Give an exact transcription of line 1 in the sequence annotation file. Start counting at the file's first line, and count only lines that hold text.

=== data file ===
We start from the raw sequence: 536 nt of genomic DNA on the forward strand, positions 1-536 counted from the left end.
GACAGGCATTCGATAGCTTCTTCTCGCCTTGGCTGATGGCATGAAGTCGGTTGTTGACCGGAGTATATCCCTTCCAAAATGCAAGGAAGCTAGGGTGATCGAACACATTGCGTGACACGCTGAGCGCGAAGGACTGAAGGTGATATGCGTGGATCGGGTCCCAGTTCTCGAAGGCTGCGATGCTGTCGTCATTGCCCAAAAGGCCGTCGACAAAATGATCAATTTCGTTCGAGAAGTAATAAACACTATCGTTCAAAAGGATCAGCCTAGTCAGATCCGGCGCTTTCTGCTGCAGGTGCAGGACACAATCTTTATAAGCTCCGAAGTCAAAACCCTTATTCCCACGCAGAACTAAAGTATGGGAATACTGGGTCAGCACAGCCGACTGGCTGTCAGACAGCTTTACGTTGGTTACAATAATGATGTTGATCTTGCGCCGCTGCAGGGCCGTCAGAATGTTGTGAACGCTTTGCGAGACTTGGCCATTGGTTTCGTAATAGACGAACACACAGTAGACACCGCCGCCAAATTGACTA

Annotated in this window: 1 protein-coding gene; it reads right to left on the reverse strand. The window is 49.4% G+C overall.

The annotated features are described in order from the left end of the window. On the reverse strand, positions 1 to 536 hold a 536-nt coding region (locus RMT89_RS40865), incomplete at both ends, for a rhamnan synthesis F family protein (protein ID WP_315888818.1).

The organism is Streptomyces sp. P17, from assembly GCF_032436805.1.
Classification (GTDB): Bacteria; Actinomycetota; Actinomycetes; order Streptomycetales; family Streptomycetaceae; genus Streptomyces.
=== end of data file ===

We start from the raw sequence: 536 nt of genomic DNA on the forward strand, positions 1-536 counted from the left end.